(c) A nonprofit corporation, if the articles of incorporation or bylaws of that corporation permit the action and if the corporation is in compliance with all applicable provisions of Title 24 RCW;
(d) Any professional service corporations, professional limited liability companies, or limited liability partnerships, that are duly organized under the laws of this state and whose shareholders, members, or partners, respectively, are exclusively attorneys; and
(e) A will repository in the county in which the testator is domiciled (Emphasis added).
(a) Minors, persons of unsound mind, or persons who have been convicted of (i) any felony or (ii) any crime involving moral turpitude;
(b) An individual who is an heir, beneficiary, or otherwise has an in [the] testator's estate; and
(c) Corporations, limited liability companies, limited liability partnerships, except as provided in subsection (1) of this section.
The Act prohibits interested parties, such as an heir, beneficiary, or anyone with an interest in the estate of the testator, from serving as qualified custodians. It would seem sensible to limit access to an electronic document to someone who can modify it as well as benefit once the estate has been probated, as a testator would not want to give that document to someone who can also benefit once the estate has been probated.
Can my spouse be my custodian?
Historically, a testator or the testator's spouse or partner has been responsible for their own physical will. As such, a testator or their spouse would not likely be eligible to be the custodians of their own electronic wills, since they typically hold a serious property interest in not only their own but also each other's wills.
e-Wills held by non-qualified custodians are treated the same as a lost or destroyed will. Luckily, a court can take evidence of the execution and validity of a e-will and deem it valid. However, the default treatment here can potentially prolong and increase the cost of a probate without the testator and their family being aware of it.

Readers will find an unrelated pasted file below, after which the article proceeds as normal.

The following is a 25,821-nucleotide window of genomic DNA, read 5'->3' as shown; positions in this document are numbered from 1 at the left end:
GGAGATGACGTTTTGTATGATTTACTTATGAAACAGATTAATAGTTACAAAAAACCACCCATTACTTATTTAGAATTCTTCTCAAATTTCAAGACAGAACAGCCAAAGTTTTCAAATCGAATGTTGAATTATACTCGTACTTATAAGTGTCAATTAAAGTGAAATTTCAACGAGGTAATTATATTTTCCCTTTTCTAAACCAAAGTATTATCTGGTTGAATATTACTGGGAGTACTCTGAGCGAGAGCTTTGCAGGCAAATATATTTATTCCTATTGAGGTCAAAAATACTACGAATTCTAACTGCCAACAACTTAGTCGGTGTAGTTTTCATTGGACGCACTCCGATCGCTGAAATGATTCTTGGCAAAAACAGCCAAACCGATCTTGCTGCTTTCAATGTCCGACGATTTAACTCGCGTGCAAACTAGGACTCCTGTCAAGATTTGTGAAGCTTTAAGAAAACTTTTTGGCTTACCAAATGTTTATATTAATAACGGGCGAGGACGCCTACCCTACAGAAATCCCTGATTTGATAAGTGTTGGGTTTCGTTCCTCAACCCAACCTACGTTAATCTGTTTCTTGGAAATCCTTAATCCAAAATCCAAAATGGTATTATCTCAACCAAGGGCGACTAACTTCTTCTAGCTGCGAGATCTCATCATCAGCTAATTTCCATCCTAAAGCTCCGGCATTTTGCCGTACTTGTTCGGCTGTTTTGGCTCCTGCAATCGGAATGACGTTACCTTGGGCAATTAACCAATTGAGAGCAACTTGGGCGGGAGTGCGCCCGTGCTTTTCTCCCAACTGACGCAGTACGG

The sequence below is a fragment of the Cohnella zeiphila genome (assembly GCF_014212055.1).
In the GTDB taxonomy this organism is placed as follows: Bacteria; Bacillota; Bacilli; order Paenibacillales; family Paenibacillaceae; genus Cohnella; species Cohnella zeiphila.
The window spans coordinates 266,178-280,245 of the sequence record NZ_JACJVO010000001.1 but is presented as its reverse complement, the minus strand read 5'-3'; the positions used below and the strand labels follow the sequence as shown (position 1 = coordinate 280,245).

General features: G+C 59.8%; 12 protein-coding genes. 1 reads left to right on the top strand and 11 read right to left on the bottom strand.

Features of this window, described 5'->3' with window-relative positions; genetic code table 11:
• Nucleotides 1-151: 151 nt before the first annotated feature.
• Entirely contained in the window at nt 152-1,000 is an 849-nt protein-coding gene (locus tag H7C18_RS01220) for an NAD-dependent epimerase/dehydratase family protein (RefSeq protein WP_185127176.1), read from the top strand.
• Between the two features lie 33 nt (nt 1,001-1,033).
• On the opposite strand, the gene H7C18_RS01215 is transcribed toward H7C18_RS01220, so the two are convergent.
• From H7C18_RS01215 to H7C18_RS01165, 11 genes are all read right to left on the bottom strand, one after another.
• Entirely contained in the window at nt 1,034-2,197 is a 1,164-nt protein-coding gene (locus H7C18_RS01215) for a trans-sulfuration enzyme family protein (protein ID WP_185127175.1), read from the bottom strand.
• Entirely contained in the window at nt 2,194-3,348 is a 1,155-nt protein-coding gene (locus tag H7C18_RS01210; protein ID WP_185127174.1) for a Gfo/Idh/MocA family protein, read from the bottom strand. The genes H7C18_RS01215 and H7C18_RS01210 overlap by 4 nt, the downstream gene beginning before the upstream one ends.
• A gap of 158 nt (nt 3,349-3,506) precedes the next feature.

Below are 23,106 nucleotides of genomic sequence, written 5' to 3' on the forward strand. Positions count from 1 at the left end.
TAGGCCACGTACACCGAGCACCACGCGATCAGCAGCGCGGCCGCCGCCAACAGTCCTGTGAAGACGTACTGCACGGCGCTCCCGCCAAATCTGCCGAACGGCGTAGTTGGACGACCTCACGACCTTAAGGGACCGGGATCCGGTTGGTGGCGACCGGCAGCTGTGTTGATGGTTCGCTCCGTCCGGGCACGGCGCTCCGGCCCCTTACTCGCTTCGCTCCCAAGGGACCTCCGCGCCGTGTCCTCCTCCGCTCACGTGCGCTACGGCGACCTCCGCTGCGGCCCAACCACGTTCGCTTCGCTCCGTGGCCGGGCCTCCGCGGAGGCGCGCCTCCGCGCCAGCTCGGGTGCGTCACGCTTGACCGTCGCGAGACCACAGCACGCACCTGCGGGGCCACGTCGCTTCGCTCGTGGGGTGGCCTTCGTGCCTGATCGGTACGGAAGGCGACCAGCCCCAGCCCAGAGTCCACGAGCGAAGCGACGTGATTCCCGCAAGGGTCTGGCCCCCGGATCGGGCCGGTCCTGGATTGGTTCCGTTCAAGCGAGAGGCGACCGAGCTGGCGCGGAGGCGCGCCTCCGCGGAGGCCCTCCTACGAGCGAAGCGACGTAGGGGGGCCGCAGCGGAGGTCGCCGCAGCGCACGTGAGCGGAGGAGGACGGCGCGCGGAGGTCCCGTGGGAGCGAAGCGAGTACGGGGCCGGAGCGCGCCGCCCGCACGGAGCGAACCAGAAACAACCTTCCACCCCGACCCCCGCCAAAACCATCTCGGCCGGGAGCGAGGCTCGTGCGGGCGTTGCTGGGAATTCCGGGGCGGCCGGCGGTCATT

What if I cannot physically get to a notary or the witnesses?
The Act provides that witnesses and testators who are in "the electronic presence of another" are permitted to execute counterparts that are considered a single document. In effect, the entire will may be executed through an online meeting platform. When a testator is quarantined or in another secure location and cannot be physically present with witnesses or an attorney, for example, the parties can now execute the will and witness affidavits separately, and then the records can be collected and merged by an authorized electronic will custodian.
RCW 11.12.440 gives a limited set of procedures for e-wills.
(1) Subject to RCW 11.12.450(4), an electronic will must be:
(a) A record that is readable as text at the time of signing under (b) of this subsection;
(b) Signed by:
(i) The testator; or
(ii) Another individual in the testator's name, in the testator's physical presence, and by the testator's direction; and
(c) Signed in the physical or electronic presence of the testator and at the testator's direction or request by at least two competent witnesses after:
(i) The signing of the will under (b) of this subsection; or
(ii) The testator's acknowledgment of the signing of the will under (b) of this subsection or acknowledgment of the will.
(2) Intent of a testator that the record under subsection (1)(a) of this section be the testator's electronic will may be established by extrinsic evidence (Emphasis added).
e-Wills from other states are valid in Washington State so long as the will is in compliance with jurisdiction where the testator is:
(1) Physically located when the will is signed; or
(2) Domiciled or resides when the will is signed or when the testator dies.
As always speak with an attorney before preparing your e-will!